Conclusions: The behavioural distraction strategies using smartphones were effective in preventing an increase in children’s anxiety during anaesthesia induction.

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Choice of Anesthesia for Cesarean Delivery

Juang, J. et al. Anesthesia & Analgesia. Published online: January 16 2017

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Image source: Virginia Powell – Wellcome Images // CC BY-NC-ND 4.0

Neuraxial anesthesia use in cesarean deliveries (CDs) has been rising since the 1980s, whereas general anesthesia (GA) use has been declining.

In this brief report we analyzed recent obstetric anesthesia practice patterns using National Anesthesiology Clinical Outcomes Registry data. Approximately 218,285 CD cases were identified between 2010 and 2015. GA was used in 5.8% of all CDs and 14.6% of emergent CDs.

Higher rates of GA use were observed in CDs performed in university hospitals, after hours and on weekends, and on patients who were American Society of Anesthesiologists class III or higher and 18 years of age or younger.

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The management of pulmonary embolism

Lewis, J.E. & Pilcher, D.V. Anaesthesia & Intensive Care Medicine. Published online: 19 January 2017

Pulmonary embolism (PE) is a significant cause of hospitalization, morbidity and mortality and frequently triggers referral to critical care services. Critically ill patients are also at increased risk of developing venous thrombo-embolism (VTE) and acute PE.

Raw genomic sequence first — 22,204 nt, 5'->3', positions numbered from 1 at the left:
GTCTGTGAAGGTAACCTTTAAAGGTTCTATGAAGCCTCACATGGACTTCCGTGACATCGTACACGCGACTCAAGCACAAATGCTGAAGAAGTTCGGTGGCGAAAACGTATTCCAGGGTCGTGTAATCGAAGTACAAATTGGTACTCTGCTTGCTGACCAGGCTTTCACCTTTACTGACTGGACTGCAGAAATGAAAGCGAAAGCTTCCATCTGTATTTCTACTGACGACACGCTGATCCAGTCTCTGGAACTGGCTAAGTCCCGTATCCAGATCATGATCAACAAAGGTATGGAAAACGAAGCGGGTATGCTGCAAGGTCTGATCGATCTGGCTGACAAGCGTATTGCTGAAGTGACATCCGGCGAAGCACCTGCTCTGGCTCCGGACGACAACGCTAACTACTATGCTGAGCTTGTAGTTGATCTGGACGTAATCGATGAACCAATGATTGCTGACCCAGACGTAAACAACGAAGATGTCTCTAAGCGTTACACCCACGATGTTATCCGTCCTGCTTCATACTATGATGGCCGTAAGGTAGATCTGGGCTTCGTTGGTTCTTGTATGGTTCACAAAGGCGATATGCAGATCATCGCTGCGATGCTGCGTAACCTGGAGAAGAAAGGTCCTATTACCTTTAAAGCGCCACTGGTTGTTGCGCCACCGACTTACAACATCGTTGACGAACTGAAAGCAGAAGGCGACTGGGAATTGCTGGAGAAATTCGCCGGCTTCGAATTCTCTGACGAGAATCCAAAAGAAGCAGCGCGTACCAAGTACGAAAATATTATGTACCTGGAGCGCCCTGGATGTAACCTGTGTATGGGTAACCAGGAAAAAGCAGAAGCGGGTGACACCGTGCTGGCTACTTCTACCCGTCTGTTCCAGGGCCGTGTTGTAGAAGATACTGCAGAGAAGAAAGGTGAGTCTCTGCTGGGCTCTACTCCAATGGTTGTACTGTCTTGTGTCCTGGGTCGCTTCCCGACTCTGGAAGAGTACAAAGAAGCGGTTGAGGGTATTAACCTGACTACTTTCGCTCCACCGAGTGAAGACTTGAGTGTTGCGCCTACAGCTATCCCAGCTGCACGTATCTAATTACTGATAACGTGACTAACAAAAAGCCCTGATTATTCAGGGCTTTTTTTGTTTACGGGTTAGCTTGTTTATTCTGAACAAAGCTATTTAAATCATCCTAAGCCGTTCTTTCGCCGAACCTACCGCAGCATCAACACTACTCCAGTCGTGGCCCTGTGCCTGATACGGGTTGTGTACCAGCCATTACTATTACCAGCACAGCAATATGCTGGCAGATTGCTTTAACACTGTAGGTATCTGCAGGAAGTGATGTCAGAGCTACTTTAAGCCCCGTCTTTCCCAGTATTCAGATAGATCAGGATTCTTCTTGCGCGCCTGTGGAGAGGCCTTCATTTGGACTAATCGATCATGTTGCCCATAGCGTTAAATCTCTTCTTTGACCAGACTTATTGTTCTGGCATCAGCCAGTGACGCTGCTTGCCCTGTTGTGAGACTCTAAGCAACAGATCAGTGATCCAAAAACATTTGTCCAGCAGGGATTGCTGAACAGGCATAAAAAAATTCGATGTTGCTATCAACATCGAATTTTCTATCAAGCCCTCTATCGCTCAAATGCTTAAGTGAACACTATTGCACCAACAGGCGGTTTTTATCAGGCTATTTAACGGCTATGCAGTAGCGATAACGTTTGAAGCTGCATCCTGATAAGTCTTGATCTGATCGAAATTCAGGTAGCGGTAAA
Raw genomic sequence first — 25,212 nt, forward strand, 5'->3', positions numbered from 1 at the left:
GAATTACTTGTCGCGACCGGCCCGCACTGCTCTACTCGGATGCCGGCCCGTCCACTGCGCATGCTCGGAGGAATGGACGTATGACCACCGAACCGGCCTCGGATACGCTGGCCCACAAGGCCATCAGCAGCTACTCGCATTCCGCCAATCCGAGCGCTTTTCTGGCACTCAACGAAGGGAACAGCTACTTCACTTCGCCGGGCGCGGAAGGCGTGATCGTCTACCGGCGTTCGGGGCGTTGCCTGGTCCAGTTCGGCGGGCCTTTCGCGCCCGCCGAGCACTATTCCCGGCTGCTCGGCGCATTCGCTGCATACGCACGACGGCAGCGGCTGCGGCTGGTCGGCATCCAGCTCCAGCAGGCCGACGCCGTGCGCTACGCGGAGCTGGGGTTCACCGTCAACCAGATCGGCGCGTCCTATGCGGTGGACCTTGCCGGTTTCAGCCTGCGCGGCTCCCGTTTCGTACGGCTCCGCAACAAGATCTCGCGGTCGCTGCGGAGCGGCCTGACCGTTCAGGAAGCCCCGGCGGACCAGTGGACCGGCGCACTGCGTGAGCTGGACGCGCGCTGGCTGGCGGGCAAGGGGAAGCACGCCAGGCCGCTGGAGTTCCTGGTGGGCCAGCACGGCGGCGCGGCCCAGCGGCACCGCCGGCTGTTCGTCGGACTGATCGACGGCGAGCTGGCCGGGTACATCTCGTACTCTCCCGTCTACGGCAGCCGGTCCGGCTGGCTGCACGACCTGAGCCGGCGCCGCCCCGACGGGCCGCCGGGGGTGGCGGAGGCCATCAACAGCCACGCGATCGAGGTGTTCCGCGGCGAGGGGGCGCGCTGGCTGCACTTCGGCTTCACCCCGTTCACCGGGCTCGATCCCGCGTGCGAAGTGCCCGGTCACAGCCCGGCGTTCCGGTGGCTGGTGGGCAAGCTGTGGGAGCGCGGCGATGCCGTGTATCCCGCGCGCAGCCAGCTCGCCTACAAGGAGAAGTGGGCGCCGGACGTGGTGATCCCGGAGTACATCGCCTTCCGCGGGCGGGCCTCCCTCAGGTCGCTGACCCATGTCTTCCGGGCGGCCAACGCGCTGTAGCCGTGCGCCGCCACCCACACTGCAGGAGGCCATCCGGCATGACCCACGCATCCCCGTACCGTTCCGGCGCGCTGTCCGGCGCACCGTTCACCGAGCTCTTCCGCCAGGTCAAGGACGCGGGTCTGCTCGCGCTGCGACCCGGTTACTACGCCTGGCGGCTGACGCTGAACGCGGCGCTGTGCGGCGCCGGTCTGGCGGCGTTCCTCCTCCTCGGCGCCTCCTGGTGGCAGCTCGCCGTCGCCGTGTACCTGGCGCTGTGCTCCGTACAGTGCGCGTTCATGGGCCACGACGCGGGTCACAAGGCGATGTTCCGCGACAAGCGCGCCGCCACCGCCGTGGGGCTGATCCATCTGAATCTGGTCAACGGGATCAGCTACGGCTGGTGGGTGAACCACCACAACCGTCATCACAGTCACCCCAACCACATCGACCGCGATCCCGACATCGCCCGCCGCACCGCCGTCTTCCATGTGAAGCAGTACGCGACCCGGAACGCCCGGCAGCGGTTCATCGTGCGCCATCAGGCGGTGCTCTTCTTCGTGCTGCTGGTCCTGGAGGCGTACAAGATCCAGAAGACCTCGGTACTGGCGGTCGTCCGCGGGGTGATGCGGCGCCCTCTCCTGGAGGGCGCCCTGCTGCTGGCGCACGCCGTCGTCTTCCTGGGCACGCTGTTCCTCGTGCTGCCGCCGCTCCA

Critical care clinicians should be confident in their approach to the patient with suspected and diagnosed PE. Furthermore, the co-morbid conditions in this patient group may present additional challenges both in diagnosis (e.g. safe access to radiology) and management (e.g. absolute and relative contraindications to anticoagulation/thrombolysis in critically ill patients).

This brief review summarizes the contemporary evidence base regarding both diagnosis and treatment strategies and draws upon this to suggest a simple algorithm for investigation, risk stratification and management, particularly tailored to patients within a critical care setting.

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Incidence of Connected Consciousness after Tracheal Intubation

Sanders, R.D. et al. (2017) Anesthesiology 2(126) pp. 214-222. 

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Background: The isolated forearm technique allows assessment of consciousness of the external world (connected consciousness) through a verbal command to move the hand (of a tourniquet-isolated arm) during intended general anesthesia. Previous isolated forearm technique data suggest that the incidence of connected consciousness may approach 37% after a noxious stimulus. The authors conducted an international, multicenter, pragmatic study to establish the incidence of isolated forearm technique responsiveness after intubation in routine practice.

 

Conclusions: Intraoperative connected consciousness occurred frequently, although the rate is up to 10-times lower than anticipated. This should be considered a conservative estimate of intraoperative connected consciousness.